China confirms the world’s first human case of H10N3 avian flu but says it is very unlikely the population will spread widely
China reported the world’s first human infection with avian flu strain H10N3 on Tuesday, but said the risk of spreading it widely among humans was small.
A 41-year-old man was admitted to hospital in eastern Zhenjiang City with symptoms of fever on April 28 and was diagnosed with H10N3 a month later, China’s National Health Commission (NHC) said in an online statement.
“The risk of widespread spread is extremely low,” said the NHC, adding that the man was in a stable condition and that his close contacts had not reported any “abnormalities”.
No information was given about the man’s illness.
It described H10N3 as less pathogenic – less likely to cause death or serious illness – in birds.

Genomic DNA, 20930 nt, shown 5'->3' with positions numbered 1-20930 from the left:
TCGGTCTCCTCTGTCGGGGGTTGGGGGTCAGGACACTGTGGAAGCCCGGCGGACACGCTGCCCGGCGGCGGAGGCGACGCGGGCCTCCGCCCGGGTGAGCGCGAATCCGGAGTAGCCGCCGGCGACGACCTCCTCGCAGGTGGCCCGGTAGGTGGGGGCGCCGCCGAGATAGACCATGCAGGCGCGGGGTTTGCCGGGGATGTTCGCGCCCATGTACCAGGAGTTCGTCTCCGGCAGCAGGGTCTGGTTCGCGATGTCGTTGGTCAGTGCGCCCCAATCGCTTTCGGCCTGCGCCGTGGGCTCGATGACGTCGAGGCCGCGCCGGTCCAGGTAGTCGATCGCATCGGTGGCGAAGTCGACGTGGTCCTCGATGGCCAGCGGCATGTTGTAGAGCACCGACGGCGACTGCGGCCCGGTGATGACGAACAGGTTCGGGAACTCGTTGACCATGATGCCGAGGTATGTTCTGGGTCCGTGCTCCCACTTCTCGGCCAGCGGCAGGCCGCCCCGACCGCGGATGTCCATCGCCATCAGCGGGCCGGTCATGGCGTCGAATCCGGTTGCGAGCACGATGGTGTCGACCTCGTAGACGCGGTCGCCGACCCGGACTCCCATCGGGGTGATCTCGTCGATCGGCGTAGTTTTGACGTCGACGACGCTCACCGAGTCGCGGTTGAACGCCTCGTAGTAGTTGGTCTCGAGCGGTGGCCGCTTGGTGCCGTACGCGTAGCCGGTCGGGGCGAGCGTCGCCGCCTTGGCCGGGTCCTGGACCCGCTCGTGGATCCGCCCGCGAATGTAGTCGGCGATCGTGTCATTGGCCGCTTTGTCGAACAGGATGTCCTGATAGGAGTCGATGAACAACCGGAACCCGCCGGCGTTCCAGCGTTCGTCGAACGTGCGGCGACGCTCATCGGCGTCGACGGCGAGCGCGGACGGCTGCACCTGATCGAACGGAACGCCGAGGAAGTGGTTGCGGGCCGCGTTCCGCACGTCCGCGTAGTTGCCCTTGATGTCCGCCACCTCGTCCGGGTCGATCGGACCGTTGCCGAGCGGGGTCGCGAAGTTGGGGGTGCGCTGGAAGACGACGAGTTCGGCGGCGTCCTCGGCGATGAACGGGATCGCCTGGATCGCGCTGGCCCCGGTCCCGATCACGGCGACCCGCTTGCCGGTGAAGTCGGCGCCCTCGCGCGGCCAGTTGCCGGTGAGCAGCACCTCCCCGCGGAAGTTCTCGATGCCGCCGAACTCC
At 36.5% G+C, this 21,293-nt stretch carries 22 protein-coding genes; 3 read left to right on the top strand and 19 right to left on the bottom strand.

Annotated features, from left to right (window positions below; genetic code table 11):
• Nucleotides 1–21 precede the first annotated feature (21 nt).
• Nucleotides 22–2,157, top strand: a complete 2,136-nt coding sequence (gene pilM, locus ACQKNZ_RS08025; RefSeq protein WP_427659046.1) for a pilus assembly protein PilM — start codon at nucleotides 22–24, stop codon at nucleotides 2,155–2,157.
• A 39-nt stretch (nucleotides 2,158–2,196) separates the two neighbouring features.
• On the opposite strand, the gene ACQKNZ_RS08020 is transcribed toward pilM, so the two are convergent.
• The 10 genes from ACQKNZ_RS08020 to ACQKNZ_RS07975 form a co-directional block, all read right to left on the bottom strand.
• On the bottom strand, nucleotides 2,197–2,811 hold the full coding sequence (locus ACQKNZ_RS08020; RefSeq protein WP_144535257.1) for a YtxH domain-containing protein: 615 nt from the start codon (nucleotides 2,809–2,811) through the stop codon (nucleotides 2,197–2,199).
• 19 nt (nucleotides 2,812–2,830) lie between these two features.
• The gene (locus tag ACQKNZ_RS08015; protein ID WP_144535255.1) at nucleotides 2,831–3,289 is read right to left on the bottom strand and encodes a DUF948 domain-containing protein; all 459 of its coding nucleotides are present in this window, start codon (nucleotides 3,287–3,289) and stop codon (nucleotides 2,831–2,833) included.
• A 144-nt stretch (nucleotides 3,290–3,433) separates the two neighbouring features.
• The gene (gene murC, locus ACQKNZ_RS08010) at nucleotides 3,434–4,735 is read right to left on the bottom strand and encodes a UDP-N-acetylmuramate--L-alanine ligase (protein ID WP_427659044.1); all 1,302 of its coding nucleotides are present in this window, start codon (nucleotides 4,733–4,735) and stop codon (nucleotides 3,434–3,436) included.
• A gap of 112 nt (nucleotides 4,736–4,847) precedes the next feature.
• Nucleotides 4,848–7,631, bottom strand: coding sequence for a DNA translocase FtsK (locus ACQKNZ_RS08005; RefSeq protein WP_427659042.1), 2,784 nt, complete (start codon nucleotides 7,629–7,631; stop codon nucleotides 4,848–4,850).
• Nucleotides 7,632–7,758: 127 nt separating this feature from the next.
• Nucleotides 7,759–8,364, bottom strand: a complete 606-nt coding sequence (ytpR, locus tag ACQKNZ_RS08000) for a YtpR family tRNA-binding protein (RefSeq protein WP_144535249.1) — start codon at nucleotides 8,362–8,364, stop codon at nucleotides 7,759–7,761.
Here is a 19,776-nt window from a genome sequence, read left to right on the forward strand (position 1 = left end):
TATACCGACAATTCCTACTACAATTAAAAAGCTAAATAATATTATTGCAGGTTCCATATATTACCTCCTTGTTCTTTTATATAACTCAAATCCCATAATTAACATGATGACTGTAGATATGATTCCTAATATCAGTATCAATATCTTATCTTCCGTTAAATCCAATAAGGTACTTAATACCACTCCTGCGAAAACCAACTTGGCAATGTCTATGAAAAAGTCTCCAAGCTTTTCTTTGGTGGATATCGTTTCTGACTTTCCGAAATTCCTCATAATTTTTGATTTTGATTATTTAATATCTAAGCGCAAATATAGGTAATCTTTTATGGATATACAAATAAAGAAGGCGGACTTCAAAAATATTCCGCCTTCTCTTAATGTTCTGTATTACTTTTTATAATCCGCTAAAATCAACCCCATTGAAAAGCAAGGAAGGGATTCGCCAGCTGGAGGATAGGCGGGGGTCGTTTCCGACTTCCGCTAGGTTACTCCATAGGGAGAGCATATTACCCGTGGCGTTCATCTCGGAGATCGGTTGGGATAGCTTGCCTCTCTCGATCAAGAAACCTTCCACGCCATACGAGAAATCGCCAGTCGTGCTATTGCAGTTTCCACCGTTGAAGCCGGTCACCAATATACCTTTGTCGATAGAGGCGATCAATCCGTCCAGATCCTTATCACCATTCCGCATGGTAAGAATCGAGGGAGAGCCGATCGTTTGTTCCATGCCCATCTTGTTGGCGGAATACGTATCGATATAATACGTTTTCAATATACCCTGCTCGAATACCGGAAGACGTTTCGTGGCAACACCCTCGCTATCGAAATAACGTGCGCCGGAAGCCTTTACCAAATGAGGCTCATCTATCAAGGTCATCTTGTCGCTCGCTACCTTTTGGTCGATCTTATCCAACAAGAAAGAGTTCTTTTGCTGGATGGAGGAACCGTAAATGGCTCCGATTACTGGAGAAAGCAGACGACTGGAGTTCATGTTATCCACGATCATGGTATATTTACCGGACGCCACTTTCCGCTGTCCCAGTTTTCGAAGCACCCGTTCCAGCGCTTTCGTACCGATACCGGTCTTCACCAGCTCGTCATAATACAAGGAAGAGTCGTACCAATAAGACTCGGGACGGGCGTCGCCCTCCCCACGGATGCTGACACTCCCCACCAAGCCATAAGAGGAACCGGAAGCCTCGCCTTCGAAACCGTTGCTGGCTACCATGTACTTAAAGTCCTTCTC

The NHC said no cases of H10N3 in humans have been reported worldwide.
Several strains of bird flu have been found in animals in China, but mass outbreaks in humans are rare.
The last human bird flu epidemic in China occurred in late 2016 to 2017 with the H7N9 virus.
According to the Food and Agriculture Organization of the United Nations, the H7N9 has infected 1,668 people and claimed 616 lives since 2013.
Following the recent avian flu outbreaks in Africa and Eurasia, the head of the Chinese Center for Disease Control and Prevention last week called for stricter surveillance of poultry farms, markets and wild birds.
COVID-19 was first discovered in late 2019 at a food and animal market in the central Chinese city of Wuhan.
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